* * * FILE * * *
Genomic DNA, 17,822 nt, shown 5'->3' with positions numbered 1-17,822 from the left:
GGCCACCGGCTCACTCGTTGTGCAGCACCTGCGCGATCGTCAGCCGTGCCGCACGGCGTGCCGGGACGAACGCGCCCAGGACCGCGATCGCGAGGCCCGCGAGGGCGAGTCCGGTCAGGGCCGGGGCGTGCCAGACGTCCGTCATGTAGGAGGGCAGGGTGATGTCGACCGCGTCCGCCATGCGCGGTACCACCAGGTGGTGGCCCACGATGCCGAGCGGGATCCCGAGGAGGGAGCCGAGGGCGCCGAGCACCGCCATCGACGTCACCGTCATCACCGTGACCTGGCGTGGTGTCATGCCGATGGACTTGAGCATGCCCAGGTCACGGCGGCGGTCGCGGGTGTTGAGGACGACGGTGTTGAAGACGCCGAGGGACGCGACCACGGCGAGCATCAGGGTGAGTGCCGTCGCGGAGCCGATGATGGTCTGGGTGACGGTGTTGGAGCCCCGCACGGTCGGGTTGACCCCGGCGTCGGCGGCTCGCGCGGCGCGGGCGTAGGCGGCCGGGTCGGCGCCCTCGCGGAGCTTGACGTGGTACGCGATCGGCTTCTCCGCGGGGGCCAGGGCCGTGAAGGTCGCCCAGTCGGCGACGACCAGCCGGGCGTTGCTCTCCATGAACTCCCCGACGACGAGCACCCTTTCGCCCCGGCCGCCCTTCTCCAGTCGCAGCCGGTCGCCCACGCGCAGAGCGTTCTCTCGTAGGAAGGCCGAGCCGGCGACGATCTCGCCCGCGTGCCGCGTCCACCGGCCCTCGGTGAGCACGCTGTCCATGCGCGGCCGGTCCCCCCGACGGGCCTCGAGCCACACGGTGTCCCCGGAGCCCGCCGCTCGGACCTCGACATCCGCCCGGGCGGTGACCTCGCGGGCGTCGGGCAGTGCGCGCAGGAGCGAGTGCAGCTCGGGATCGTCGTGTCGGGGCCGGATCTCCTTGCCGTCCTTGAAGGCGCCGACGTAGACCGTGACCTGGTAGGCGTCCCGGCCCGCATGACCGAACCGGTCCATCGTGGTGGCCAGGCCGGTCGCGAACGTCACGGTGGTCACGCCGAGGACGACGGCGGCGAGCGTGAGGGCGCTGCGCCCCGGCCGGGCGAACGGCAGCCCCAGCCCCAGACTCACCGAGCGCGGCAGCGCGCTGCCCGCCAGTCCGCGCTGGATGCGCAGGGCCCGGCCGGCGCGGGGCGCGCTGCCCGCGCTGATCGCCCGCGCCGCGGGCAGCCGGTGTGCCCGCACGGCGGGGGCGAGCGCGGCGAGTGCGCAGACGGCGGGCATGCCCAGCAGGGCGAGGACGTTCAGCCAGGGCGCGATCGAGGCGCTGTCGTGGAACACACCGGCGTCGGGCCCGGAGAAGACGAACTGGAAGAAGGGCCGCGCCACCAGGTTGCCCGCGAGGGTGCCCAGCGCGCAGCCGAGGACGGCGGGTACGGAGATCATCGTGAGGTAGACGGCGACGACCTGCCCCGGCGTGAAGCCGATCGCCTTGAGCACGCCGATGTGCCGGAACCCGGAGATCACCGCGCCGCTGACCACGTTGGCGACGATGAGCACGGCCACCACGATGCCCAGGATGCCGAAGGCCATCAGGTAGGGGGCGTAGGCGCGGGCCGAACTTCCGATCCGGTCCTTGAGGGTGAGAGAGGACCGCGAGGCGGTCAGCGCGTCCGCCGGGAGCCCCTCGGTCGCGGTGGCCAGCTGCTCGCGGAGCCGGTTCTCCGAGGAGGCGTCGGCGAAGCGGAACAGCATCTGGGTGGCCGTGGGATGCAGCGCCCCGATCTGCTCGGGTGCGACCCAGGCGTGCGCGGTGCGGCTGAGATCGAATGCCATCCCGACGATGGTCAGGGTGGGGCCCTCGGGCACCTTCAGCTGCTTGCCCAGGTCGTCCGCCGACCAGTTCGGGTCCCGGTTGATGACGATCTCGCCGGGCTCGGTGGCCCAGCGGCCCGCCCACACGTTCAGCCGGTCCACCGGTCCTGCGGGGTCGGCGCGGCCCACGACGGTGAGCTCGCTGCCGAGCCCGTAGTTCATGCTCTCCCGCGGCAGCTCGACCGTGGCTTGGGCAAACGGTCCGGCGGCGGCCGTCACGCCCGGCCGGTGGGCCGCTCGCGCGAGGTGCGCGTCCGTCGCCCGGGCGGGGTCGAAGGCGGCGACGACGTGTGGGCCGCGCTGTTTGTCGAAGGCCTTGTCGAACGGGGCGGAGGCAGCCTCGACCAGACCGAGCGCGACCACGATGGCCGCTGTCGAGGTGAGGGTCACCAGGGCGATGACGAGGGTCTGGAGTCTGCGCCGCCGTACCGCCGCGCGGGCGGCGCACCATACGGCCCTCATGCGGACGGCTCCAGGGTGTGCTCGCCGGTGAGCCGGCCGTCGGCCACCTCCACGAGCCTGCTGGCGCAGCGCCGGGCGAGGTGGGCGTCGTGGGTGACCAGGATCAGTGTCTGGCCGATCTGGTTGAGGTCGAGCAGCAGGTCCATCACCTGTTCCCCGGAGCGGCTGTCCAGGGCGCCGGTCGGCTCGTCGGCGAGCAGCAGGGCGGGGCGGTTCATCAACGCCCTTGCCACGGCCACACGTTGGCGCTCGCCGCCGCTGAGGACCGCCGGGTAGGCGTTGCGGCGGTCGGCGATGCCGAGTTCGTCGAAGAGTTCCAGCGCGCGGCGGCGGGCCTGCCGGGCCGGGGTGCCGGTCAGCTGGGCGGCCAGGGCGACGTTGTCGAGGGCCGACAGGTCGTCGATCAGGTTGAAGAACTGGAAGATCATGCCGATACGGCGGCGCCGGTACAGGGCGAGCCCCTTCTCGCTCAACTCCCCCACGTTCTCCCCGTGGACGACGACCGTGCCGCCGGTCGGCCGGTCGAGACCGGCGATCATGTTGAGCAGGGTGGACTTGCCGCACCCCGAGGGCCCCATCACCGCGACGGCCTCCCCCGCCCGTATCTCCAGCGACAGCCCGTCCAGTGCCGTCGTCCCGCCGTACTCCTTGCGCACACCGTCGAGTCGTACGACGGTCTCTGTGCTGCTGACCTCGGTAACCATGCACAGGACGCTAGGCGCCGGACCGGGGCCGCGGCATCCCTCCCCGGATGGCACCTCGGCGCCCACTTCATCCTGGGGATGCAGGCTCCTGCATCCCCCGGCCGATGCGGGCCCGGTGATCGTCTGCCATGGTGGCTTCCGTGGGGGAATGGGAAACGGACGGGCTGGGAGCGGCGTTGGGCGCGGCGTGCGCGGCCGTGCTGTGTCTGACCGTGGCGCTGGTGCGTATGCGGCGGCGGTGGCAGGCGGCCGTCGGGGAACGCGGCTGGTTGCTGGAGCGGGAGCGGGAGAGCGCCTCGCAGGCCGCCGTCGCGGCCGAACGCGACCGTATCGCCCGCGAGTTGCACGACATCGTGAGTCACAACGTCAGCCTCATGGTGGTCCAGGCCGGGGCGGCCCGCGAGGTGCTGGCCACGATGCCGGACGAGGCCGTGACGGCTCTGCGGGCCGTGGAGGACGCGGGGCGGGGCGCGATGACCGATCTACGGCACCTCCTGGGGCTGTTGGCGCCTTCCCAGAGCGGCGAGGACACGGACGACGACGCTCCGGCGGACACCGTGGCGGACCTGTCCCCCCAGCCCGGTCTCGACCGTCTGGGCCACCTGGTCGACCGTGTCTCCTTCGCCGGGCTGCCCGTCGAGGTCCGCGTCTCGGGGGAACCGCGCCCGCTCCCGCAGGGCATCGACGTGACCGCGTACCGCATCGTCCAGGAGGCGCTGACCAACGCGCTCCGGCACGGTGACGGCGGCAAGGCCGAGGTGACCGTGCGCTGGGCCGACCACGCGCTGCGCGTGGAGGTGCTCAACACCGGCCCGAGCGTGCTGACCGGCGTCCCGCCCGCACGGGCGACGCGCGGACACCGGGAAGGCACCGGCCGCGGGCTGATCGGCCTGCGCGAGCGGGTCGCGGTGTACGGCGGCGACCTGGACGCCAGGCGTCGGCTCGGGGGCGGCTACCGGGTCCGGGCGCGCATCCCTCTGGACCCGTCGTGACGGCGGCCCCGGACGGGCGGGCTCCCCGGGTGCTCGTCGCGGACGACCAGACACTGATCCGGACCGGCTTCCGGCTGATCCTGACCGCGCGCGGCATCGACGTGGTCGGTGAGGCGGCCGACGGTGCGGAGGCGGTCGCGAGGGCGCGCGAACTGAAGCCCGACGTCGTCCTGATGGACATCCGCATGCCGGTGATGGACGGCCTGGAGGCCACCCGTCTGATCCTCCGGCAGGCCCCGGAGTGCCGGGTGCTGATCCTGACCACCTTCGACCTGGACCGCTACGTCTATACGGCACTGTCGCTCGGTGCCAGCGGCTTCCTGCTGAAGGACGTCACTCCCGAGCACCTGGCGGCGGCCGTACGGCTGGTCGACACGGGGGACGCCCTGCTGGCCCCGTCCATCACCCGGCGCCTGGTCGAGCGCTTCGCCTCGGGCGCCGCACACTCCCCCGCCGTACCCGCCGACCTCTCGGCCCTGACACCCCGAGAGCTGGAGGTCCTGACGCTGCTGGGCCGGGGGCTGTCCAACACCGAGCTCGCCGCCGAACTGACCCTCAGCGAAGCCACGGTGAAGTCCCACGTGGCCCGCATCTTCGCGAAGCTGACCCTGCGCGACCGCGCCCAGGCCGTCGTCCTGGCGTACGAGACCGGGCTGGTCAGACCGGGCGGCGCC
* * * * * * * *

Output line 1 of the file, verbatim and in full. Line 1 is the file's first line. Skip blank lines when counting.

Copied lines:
Genomic DNA, 17,822 nt, shown 5'->3' with positions numbered 1-17,822 from the left: